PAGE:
23

Rather than excluding a file from the referenced output of an assembly, I want to add one!

I have a console application project (BuildTest1) that references a second class library project (ClassLibrary1). The Visual Studio solution looks like this:

Solution layout

I have a class library project that has an app.config. I want this .config file copied to the referring project's output, just like the .dll and .pdb files are. The config file for the class library is copied to the class library output directory as 'ClassLibrary1.dll.config'

I've tried adding this to the .exe project's .csproj file but it doesn't seem to make any difference:

  <PropertyGroup>
    <AllowedReferenceRelatedFileExtensions>
        .pdb;
        .xml;
        .config
    </AllowedReferenceRelatedFileExtensions>
  </PropertyGroup>
38

I was so close... I tracked this down to the MSBuild ResolveAssemblyReference task that is called from the ResolveAssemblyReferences target in Microsoft.Common.targets. This is what populates the ReferenceCopyLocalPaths item.

So looking at the pattern of files it was matching I discovered that the file extension .dll.config (rather than just .config) did the trick:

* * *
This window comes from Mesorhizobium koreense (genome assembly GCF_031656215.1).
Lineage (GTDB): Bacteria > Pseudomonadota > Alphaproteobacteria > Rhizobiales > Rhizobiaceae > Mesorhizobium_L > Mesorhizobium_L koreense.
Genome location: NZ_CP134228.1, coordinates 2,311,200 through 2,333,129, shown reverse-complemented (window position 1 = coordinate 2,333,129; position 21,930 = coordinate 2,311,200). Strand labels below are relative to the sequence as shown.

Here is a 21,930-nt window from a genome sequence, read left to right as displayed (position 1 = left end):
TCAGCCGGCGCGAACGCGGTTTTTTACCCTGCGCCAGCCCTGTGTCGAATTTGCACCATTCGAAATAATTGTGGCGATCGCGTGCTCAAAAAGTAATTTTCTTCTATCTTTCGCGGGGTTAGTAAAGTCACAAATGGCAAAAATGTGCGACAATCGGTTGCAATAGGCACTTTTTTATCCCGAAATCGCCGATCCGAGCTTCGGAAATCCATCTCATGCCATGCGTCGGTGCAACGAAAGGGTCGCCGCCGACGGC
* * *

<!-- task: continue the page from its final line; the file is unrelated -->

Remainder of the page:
<PropertyGroup>
    <AllowedReferenceRelatedFileExtensions>
        .pdb;
        .xml;
        .dll.config
    </AllowedReferenceRelatedFileExtensions>
</PropertyGroup>
  • 3
    Thanks for the followup. Too bad you can't configure it the other way around, from the library project as that's the one that would know that others need its config file. "You want my config file, trust me" – Greg Biles Aug 14 '13 at 13:04
  • 3
    Maybe it is obvious but to add a config file for an executable file one must add "exe.config", when having for instance a reference to a console application. – polkduran Jun 16 '15 at 16:49
  • 2
    Man, you saved my day :) – Xavi Ivars Nov 27 '15 at 10:00
  • This is awesome. So glad I don't have to put in some manual copy step in the build process. Thank you! :D – BrainSlugs83 Jan 28 '16 at 5:35
  • Thanks so much for this answer. Saved me a lot of time and effort. In my context, it was used to run VStests of a test project as part of the TFS/RM build and deploy process. – vandsh Sep 13 '16 at 14:30

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